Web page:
While performing these limited functions, however, employers cannot “endorse” the plan or program in a way that encourages or pushes employees to participate in the plan. This determination is factual and will depend on the facts and circumstances of each particular situation. Courts have concluded that “endorsement” includes urging or encouraging employees to participate in the program; expressing positive judgment regarding the program; or otherwise doing or saying anything that would cause an employee to reasonably conclude that the program is established, maintained, or backed by the employer.

For example, courts have found there to be potentially sufficient levels of employer “endorsement” in the following activities (usually, in some combination thereof): (i) assisting individuals with claims, maintaining claims forms, or facilitating appeals; (ii) promoting the plan or program to employees as part of the employer’s customary benefits package and endorsing it in its benefits guide or similar communication; (iii) making the plan available to employees on a pre-tax basis through the employer’s cafeteria plan; (iv) determining eligibility for the plan or program; (v) making suggestions to the insurer regarding plan design and structure; (vi) setting key terms, including amount of coverage, for the plan; (vii) acting as a plan administrator by engaging in activities like establishing minimum benefit levels and maximum monthly payments; (viii) linking coverage to continued employment; and (ix) being the named policy holder or entering into a contract with the insurer. Moreover, if the employer provides employees with plan documents that refer to the plan or program being “subject to ERISA,” the employee’s “rights under ERISA,” or the benefit being an “employer plan”, courts may be more likely to conclude that there is endorsement and the safe harbor is unavailable. Notably, courts often rely on a combination of factors to conclude that an employer has endorsed a voluntary plan. As a result, it is not clear what, if any, one factor may be most determinative here; however, the more of these types of activities an employer engages in, the more likely it is that a court or the DOL will find that the employer is endorsing the plan (and cannot utilize the voluntary plan safe harbor).

For simplicity, some courts apply a five-part test to determine whether an employer has endorsed a voluntary plan, which provides a good roadmap for employers trying to make this determination. This test considers the following factors: (i) whether the employer has played an active role in determining which employees are eligible for coverage or negotiating the terms of the policy or benefits thereunder; (ii) whether the employer is named as the plan administrator; (iii) whether the employer has provided an summary plan description or other communication that specifically refers to ERISA or indicates that the plan is subject to ERISA; (iv) whether the employer has furnished any materials to its employees indicating that it has endorsed the plan; and (v) whether the employer participates in claims processing for the plan.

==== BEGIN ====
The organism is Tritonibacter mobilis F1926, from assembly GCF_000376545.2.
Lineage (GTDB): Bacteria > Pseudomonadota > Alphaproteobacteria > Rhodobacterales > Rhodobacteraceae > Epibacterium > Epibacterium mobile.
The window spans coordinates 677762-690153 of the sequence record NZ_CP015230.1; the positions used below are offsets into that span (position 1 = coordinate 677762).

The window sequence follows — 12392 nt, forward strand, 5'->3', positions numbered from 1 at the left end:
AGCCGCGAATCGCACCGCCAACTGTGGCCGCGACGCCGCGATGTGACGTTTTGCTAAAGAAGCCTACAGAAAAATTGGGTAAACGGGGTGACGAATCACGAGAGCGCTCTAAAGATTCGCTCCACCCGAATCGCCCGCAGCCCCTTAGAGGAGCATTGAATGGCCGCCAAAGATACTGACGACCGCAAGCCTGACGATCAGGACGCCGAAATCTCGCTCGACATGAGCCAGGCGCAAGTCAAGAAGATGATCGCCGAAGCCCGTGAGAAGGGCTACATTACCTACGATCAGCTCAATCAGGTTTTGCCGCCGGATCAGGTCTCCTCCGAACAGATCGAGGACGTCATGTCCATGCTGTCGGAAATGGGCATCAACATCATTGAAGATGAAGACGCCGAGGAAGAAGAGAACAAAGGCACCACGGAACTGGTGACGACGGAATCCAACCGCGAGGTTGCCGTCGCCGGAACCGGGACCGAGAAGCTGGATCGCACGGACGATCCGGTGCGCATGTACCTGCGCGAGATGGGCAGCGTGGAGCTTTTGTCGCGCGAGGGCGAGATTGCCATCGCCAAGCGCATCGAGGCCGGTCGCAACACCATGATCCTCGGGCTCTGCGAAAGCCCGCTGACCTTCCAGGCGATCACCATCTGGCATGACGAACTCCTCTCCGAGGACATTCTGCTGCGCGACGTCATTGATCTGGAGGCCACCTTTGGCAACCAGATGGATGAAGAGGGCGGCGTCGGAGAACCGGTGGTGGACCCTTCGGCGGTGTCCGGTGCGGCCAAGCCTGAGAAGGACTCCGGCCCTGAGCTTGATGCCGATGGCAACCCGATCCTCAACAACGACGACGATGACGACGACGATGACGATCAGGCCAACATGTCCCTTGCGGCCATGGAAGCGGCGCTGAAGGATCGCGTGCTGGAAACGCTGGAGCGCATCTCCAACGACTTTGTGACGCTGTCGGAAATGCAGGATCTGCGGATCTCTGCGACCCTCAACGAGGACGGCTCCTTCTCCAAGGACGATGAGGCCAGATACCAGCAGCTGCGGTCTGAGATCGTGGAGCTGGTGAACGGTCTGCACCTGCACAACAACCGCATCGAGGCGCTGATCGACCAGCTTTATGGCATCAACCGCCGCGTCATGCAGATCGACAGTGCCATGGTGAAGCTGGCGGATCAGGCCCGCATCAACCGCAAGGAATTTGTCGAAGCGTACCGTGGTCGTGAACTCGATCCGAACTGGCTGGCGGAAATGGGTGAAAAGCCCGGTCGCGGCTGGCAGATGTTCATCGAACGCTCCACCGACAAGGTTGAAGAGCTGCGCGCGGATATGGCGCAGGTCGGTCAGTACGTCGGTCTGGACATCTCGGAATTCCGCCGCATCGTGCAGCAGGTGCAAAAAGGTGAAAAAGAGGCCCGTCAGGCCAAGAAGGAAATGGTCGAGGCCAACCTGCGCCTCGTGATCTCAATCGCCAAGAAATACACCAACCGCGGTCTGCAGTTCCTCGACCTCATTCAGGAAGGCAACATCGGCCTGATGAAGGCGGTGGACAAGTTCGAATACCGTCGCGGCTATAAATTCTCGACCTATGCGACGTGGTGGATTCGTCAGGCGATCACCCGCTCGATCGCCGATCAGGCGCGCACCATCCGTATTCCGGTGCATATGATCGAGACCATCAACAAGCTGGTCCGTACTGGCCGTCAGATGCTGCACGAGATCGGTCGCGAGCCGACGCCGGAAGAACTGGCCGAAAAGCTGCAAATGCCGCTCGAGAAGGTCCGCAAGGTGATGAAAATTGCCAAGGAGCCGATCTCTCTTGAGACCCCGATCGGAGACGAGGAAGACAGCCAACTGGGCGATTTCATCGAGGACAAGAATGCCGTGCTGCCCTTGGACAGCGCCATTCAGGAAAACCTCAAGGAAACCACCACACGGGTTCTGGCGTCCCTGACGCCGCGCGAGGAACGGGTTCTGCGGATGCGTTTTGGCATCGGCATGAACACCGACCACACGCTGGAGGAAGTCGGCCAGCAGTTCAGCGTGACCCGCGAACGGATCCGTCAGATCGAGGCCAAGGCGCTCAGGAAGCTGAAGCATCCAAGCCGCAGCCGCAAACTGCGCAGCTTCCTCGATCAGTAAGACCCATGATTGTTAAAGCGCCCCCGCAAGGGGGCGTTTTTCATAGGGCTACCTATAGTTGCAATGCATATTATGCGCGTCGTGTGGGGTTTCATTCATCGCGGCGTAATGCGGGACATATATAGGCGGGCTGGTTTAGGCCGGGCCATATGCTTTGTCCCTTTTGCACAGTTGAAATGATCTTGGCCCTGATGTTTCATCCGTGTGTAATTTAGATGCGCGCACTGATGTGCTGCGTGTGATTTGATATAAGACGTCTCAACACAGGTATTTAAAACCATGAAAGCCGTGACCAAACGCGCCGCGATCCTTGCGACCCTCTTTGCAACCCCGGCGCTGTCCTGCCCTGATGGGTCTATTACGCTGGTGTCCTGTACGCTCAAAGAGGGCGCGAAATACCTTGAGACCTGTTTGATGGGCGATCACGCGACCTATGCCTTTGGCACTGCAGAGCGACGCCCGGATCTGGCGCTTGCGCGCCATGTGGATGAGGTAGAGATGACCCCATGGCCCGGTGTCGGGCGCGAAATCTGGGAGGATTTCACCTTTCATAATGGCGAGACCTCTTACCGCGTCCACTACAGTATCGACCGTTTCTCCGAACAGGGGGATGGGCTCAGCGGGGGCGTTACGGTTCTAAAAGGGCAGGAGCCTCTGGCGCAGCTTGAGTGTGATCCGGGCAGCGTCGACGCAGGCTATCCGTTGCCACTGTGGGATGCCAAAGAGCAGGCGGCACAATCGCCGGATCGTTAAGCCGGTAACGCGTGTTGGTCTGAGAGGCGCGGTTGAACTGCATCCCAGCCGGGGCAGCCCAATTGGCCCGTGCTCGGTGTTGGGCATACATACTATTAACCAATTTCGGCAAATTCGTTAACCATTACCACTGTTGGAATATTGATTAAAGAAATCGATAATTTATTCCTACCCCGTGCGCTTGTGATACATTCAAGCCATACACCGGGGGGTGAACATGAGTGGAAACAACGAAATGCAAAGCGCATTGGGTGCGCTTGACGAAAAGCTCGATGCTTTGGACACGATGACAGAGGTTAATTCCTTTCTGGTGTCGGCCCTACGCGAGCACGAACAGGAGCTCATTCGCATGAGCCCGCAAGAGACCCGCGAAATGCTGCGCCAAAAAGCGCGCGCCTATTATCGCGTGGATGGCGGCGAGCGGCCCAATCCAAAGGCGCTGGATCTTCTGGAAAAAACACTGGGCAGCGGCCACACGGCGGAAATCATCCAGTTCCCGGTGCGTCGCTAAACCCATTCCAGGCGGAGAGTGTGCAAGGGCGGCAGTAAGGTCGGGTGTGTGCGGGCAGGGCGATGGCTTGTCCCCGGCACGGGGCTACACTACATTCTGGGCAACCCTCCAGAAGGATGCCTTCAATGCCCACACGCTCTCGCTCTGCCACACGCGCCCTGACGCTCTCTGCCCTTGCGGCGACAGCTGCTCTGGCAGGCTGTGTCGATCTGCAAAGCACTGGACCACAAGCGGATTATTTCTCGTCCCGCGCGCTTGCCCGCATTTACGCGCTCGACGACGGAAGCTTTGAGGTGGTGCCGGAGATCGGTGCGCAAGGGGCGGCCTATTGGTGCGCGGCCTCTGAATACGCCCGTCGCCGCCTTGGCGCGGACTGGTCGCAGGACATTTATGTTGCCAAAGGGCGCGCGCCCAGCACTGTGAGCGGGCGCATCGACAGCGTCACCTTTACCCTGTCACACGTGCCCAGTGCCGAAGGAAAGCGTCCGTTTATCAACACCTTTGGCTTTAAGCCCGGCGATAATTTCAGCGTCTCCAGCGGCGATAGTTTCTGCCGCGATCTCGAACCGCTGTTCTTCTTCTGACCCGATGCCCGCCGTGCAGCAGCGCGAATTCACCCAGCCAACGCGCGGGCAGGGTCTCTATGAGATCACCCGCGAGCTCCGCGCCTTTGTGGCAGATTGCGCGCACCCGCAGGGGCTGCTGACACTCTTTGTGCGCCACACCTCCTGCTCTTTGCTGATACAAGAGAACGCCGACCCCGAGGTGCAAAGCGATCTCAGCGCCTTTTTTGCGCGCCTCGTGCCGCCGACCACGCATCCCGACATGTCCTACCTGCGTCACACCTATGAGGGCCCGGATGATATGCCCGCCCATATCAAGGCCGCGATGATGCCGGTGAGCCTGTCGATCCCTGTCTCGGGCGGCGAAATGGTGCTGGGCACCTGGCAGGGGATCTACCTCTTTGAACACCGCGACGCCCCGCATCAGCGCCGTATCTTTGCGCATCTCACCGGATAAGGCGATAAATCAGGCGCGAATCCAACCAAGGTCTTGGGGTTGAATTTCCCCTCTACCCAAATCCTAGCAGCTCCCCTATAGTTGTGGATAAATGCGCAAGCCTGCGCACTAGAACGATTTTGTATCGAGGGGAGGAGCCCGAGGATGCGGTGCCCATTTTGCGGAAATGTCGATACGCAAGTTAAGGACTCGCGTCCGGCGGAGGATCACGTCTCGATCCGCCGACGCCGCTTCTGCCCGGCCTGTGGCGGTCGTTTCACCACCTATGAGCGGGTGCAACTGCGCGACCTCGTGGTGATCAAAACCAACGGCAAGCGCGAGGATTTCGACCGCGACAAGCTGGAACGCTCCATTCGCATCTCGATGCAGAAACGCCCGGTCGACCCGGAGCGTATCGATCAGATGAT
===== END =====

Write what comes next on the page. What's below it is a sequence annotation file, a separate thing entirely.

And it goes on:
Conclusion & Next Steps

As detailed above, employers relying on the voluntary plan safe harbor exemption must ensure they are refraining from engaging in any activities that could amount to potential “endorsement” of the plan and jeopardize their exemption status.  This will require coordination and communication among an employer’s personnel responsible for benefit plan administration. For employers who have ample experience with ERISA compliance, avoiding ERISA through the voluntary plan safe harbor may not be worth the time and effort required to ensure the exemption applies appropriately; however, there are significant advantages to being exempt from ERISA, including the ability to avoid certain compliance requirements. If you are interested in implementing a voluntary benefit plan and/or need assistance in ensuring any such plan satisfies the voluntary plan safe harbor exemption, you should reach out to your benefits consultants or counsel.